‘Hold’em Poker’ by David Sklansky and Mason Malmuth – Book Review

Hold’em Poker for Advanced Players is a huge, 300+ page instruction manual for beating the game of Texas Hold’em poker. Written by David Sklansky and Mason Malmuth, the book has been around for many years, but was updated in a “21st Century Edition” that has grown with the evolution of the game and is still relevant to today’s poker games.

The book may be a bit confusing for some readers, because it really is geared to advanced players. If the reader has a good general knowledge of how to play poker, that’s a start, but there are strategic concepts here that will only help players that have a good grounding in game theory, and Texas Hold’em.

High Points

Precise, detailed instruction

Written by 3-time WSOP bracelet winner, David Skalansky with Mason Malmuth

Over 300 pages of instruction for live and online poker

Low Points

A workbook, so slightly dry and business-like

Not much on “other player” psychology

Concepts may be too tough to grasp for many readers


Hold’em Poker for Advanced Players was first released in 1988, but don’t let the date fool you. The book has been updated and the Two Plus Two Publishing copy, 2003, easily fits the “modern” Texas Hold’em game. The book is paperback, 6×9, with long, wordy pages of instruction.

Guide Review – ‘Hold’em Poker’ by David Skalansky and Mason Malmuth

Hold’em Poker for Advanced Players cuts right to the meat of understanding how the most popular poker game in the world, Texas Hold’em, needs to be understood to be mastered. The Advanced Player part of the title is very important. The book is not a beginner’s manual, it is an in-depth look at the game, and it builds on the foundation a player already has for Texas Hold’em.

Learning to play poker is like learning to do math. You can’t do algebra until well after you learn to do addition and subtraction. If you don’t understand the mathematics of pot odds, the psychology of gambling, and why you sometimes want players in the pot with you and why you often want to scare them out, even when you hold a big hand, this book is going to be tough to understand.

There is a glossary, so if some poker terms stump you, you can look them up, and the book does start right out with how to consider your first two cards, so many players will be able to follow the writing. For those who do, Sklansky and Malmuth start right out with ranking Texas Hold’em poker hands into groups, which seems very old-fashioned, but is an integral part of Sklansky’s teaching system.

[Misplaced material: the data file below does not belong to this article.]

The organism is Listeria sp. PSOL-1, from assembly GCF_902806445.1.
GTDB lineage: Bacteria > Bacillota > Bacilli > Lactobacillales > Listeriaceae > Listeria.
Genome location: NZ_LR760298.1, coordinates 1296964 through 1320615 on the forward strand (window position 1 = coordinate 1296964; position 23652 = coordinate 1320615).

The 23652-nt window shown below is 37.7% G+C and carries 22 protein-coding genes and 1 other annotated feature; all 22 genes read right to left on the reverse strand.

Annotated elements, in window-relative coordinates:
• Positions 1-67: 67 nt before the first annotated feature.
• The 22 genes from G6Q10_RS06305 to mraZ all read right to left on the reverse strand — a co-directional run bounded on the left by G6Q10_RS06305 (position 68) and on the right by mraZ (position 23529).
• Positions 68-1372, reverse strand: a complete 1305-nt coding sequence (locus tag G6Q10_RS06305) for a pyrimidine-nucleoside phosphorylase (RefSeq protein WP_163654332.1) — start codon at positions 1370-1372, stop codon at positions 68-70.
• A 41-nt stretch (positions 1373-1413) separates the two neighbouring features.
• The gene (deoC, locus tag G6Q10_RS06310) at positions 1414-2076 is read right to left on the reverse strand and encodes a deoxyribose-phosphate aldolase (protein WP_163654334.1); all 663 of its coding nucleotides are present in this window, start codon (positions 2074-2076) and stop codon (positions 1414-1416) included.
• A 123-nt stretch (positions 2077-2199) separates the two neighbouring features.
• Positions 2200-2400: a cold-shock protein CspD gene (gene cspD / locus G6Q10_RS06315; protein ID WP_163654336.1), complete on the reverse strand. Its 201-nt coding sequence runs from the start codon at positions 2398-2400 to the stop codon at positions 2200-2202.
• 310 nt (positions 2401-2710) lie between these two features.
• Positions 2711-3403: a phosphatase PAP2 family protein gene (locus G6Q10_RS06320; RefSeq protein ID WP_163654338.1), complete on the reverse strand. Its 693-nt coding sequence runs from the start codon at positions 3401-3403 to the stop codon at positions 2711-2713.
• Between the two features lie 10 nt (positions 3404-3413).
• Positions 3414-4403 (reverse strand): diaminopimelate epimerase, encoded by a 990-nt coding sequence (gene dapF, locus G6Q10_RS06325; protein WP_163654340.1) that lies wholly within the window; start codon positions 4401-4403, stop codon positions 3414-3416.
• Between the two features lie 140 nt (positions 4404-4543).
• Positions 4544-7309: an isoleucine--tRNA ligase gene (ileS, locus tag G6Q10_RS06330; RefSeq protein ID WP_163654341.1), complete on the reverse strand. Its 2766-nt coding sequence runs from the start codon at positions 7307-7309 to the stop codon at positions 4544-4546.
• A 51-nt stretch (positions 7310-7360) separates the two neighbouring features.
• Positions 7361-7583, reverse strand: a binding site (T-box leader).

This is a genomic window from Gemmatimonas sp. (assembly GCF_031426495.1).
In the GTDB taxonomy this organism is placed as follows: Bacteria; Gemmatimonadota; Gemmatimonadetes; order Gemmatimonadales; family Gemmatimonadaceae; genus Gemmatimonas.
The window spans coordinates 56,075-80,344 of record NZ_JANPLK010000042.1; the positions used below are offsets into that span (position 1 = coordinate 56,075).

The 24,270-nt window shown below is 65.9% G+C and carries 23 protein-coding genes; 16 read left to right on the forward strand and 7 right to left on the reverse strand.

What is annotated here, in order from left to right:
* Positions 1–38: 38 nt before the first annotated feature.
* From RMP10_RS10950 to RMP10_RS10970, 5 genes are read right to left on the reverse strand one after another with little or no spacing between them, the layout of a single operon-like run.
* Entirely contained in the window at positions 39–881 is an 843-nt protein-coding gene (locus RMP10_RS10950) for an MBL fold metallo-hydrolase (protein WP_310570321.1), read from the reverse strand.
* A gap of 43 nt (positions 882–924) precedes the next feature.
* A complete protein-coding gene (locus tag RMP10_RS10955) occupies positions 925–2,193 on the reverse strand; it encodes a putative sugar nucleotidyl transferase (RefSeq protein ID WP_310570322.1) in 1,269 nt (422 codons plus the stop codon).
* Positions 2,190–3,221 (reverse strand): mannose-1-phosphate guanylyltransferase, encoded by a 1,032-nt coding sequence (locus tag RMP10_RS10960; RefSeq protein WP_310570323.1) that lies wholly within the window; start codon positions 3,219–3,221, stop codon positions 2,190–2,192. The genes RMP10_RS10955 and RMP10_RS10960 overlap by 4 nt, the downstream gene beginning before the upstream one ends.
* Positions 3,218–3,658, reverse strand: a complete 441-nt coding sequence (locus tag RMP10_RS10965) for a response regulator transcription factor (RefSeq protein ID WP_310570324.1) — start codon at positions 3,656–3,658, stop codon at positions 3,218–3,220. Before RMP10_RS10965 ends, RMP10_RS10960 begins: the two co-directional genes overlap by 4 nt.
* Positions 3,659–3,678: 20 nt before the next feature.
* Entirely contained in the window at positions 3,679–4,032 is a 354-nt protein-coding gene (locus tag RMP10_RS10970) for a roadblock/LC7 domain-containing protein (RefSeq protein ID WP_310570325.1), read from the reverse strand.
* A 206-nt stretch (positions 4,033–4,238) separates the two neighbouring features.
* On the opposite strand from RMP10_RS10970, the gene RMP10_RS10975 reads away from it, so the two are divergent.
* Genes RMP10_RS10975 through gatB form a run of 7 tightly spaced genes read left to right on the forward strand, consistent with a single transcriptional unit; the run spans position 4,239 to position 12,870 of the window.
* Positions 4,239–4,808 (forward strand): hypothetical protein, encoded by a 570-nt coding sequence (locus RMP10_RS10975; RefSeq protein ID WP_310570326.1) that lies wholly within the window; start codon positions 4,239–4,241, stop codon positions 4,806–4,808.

Years ago, players were not nearly as aggressive at Texas Hold’em poker as they are today. It is rare to sit at a table where any player lets a table of “checks” go by from the button or late position without a bet. So, the information on semi-bluffing, play from late positions, and slow-playing needs to be taken with a grain of salt. If you are ready to become an advanced player, you will know some of the concepts, and you’ll be able to pass over a few that are outdated.

The book presents plenty of information on playing in loose games, playing “with a maniac,” and also playing short-handed. If you aren’t skilled at short-handed play, especially when it comes to tournament play, you may find the information here is invaluable to you. No player is complete until they can at least hold there own at a short-handed, Texas Hold’em poker.

The Best Part

For many readers, the best part of Hold’em Poker for Advanced Players will be Part Eight, Questions and Answers, and for less-schooled players, reading this section first, will give them enough information about the game of Texas Hold’em to grasp the concepts presented at the beginning of the book. So, consider starting near the back of the book, reading the questions and answers thoroughly, and then returning to the beginning.

Following all the advice that Sklansky and Malmuth offer will change your perception of the other players, and your approach to the game. Their system is geared more toward mathematics and control, as opposed to the teachings of Doyle Brunson, who puts much more faith in psychology and reading players. For many readers, the Sklansky approach will be easier. It also has good application to online poker.

In addition, if you start with the strong foundation this book presents, learn it well, and are able to apply it to your Texas Hold’em game, you can always learn to improve your people-reading skills later. Well worth the read for every Texas Hold’em poker enthusiast!

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